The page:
Why I Can’t Live without Coffee

See the results from Rodale.com’s organic coffee taste test here!

Whenever I give a speech and talk about local versus organic, I joke about how, being from Pennsylvania, I am totally against local when it comes to my coffee. Here’s the truth: I’M NOT JOKING! Don’t get between me and my coffee, or you might end up hurt.

I need coffee to survive. Yes, I am an addict. But so far, reading every study on the topic, I have not found a single health reason why I might need to give it up. It seems to protect me from everything from diabetes to mental decline. It certainly feels like it protects me from mental decline, twice a day, in the morning and the afternoon. Once, I gave it up. It was my first job after college, and for some reason I thought giving up coffee was the right thing to do. My boss made me start drinking it again. It turns out when I don’t have coffee, I lose all ability to hold a conversation. I float away in a sea of solitary thinking.

I drink it black. Always have and always will. That’s just how we did it growing up. Yes, I remember starting at home when I was an early teen. There was no cream in our house that I recall. Back then, I think my mother bought Maxwell House or Folger’s. But here is one of my favorite memories of all time….

I was 6 years old and my grandmother, Anna Rodale, took me to New York City for the weekend. We drove in her tan Cadillac. Right before the toll, when you get to the challenging part that leads to the tunnel, she pulled over to the side of the road on the highway. She got out of the car, wearing a tan tailored suit, a mink coat, and sneakers. She popped the trunk and pulled out a beautiful basket with a lid. In that basket was a thermos of black coffee. Linen napkins. China cups and saucers. She poured us each a cup of coffee. We drank. And she drove on. I can still hear the delicate clink of china cups on saucers, mixed with the smell of leaded gasoline highway exhaust and the aroma of coffee. I think her brand was Chock Full O’ Nuts, which, when I moved out on my own years later, came to represent the ultimate in sophistication for me. Later, in her New York apartment, which I still stay in today, I remember getting a horrible headache and then throwing up. That was my introduction to a lifelong addiction.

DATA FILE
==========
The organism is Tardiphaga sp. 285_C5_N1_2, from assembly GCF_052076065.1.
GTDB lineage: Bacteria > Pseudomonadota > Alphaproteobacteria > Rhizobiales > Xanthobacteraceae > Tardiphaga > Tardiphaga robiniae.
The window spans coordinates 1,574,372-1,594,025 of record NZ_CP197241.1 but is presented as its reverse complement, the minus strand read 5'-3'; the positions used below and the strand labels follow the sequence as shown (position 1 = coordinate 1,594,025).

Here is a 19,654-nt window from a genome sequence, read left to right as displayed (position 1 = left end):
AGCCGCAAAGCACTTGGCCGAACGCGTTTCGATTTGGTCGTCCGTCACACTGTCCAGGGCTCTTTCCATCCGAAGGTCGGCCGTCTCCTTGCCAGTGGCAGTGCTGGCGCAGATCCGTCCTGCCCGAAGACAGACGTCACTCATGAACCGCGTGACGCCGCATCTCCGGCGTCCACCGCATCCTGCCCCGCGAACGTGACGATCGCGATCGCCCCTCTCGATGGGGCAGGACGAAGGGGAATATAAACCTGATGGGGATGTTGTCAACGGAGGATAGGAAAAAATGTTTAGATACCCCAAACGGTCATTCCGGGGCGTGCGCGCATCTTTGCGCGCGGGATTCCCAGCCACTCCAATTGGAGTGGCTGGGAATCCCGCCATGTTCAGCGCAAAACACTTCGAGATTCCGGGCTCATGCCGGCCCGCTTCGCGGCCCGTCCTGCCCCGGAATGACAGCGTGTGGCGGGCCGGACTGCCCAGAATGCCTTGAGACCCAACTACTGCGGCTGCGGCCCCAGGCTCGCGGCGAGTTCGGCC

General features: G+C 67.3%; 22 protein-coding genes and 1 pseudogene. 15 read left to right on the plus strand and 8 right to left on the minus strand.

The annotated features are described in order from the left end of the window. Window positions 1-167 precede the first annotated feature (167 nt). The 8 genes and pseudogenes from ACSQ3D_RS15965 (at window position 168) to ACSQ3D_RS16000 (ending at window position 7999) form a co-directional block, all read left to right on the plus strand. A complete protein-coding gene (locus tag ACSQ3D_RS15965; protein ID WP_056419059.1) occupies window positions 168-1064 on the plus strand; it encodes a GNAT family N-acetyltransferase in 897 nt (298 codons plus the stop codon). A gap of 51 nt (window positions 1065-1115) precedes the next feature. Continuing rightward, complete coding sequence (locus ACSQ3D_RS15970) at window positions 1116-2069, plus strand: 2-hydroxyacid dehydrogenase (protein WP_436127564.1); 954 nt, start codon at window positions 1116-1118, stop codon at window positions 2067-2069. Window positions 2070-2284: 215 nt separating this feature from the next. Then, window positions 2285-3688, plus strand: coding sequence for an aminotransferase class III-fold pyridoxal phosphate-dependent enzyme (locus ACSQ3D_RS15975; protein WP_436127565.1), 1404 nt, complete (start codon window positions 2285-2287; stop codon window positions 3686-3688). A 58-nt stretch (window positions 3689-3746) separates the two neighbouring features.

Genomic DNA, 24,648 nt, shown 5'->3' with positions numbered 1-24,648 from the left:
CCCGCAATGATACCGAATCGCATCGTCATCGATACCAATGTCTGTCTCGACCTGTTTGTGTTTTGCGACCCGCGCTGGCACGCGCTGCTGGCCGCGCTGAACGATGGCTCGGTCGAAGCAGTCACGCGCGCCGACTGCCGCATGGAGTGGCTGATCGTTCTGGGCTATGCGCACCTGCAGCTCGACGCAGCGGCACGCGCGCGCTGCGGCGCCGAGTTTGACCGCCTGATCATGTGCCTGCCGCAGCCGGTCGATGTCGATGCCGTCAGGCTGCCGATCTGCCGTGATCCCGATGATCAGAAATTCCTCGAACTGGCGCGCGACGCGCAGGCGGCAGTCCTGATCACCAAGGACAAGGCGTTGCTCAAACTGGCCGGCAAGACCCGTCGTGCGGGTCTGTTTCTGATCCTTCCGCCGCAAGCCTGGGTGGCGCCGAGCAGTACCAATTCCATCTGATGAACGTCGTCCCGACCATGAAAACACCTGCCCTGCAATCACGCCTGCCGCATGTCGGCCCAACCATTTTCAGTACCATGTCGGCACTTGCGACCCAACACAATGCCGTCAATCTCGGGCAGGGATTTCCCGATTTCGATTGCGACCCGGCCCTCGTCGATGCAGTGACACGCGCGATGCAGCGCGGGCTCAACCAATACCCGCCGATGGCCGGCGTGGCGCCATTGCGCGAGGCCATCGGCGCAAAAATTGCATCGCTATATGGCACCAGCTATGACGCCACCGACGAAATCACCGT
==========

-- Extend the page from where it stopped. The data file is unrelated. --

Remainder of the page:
When did coffee become gourmet? I don’t quite remember. Perhaps the mid-’80s or early 1990s. And then, finally, you could get it organic. I’ve been ordering coffee from the same place in Vermont for about 10 years (I think they have changed ownership a few times). Every month I get a box of fresh-ground, organic coffee from Brown and Jenkins. Over the years I’ve tried coffee from all different regions—Columbian, Sumatran, Guatemalan, Kenyan, Mexican—but I have finally comfortably settled on my favorite: Peruvian. It’s soft, smooth, and rich. Not bitter. I love it dearly.

Every morning I have three cups—china cups, in a nod to my grandmother. (And it has to be before I’ve brushed my teeth and gotten dressed!) My favorite thing is to sit outside on a comfy couch and think while I drink. I think about my day, what I need to accomplish, and maybe, what I will write in this blog. Once the coffee kicks in, I am ready to go!

By the way, I make it in a Rowenta Jasper Morris CT80 thermal coffeemaker with a stainless steel carafe—which, thankfully, never breaks. I’ve had the same coffeemaker for five years and love, love, love it.

And every afternoon I have one or two more cups—depending on where I am and the size of the cup. If I am traveling I will go to Starbucks and get their iced coffee with extra ice. I think their blend is made to be mixed with cream and sugar. Fortunately, at work we get organic coffee, too.